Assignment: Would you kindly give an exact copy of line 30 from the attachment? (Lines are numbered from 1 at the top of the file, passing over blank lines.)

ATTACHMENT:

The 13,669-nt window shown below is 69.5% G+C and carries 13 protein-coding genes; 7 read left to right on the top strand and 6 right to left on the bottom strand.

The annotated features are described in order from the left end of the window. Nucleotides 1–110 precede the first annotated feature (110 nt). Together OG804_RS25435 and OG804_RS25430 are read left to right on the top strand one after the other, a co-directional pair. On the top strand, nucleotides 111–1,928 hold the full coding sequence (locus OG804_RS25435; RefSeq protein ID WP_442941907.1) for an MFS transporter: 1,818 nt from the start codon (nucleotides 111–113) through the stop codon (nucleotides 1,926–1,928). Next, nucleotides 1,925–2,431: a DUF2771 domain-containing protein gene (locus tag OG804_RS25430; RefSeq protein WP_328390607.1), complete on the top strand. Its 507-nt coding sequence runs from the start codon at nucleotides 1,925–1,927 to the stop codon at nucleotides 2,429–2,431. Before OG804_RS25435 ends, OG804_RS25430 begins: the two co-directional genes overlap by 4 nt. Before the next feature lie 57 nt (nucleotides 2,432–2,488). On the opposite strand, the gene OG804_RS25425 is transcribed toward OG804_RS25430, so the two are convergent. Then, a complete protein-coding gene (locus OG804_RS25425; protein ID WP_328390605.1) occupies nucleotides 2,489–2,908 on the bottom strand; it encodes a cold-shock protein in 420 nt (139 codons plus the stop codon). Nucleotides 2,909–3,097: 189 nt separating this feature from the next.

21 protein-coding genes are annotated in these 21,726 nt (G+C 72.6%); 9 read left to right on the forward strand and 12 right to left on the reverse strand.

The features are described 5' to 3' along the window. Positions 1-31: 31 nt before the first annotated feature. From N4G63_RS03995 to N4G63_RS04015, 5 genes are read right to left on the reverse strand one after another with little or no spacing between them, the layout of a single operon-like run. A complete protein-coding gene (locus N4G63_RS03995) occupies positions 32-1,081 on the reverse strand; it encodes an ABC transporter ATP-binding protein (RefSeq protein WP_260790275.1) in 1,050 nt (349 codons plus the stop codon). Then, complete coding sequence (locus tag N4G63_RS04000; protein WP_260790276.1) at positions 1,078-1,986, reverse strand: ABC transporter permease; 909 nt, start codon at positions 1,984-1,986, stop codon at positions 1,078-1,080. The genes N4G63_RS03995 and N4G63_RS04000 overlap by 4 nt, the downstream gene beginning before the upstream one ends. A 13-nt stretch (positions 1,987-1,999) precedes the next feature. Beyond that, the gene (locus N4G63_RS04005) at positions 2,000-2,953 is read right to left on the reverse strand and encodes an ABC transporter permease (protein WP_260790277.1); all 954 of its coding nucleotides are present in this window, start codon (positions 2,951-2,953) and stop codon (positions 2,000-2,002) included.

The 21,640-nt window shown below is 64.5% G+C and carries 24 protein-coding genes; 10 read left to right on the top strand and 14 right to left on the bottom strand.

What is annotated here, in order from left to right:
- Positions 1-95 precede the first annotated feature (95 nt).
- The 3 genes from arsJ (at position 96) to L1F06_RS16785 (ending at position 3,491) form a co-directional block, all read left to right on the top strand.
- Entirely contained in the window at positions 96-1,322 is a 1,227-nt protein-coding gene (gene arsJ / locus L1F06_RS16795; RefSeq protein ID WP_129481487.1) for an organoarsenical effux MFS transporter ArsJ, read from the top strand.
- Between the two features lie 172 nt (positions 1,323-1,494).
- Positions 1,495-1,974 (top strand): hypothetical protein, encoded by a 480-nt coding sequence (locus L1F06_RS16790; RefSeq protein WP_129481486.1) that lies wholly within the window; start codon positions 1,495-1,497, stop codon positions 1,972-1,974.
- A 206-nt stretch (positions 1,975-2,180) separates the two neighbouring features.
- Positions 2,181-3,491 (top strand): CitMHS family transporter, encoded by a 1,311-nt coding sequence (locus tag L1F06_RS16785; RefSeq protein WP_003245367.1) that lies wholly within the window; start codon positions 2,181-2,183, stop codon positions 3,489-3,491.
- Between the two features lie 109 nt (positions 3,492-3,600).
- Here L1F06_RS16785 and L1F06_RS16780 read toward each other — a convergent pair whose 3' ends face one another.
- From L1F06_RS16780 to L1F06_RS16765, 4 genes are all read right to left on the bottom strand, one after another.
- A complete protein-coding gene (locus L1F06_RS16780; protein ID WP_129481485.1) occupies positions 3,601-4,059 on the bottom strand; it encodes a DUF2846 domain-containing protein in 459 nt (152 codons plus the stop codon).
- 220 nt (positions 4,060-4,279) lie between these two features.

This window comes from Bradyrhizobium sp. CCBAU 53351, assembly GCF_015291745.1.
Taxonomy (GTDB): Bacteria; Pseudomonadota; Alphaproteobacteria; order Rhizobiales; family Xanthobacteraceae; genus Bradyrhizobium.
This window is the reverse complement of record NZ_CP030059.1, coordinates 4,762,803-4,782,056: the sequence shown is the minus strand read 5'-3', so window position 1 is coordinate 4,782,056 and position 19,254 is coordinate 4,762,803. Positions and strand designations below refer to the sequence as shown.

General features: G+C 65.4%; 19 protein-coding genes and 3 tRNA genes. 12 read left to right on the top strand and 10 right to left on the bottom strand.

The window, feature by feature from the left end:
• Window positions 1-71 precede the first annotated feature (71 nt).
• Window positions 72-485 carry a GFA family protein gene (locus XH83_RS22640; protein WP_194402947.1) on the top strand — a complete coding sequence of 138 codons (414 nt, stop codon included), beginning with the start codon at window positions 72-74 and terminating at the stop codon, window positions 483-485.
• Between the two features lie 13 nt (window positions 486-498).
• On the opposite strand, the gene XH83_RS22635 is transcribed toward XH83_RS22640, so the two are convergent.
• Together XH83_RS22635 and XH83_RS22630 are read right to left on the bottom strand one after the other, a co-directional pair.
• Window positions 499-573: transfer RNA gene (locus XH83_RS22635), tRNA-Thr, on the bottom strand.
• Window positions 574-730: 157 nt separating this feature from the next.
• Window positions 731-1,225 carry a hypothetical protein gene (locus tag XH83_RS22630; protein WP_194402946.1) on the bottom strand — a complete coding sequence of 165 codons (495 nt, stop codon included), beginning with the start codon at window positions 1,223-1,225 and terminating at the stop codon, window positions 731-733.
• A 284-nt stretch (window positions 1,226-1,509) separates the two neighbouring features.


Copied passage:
• Window positions 574-730: 157 nt separating this feature from the next.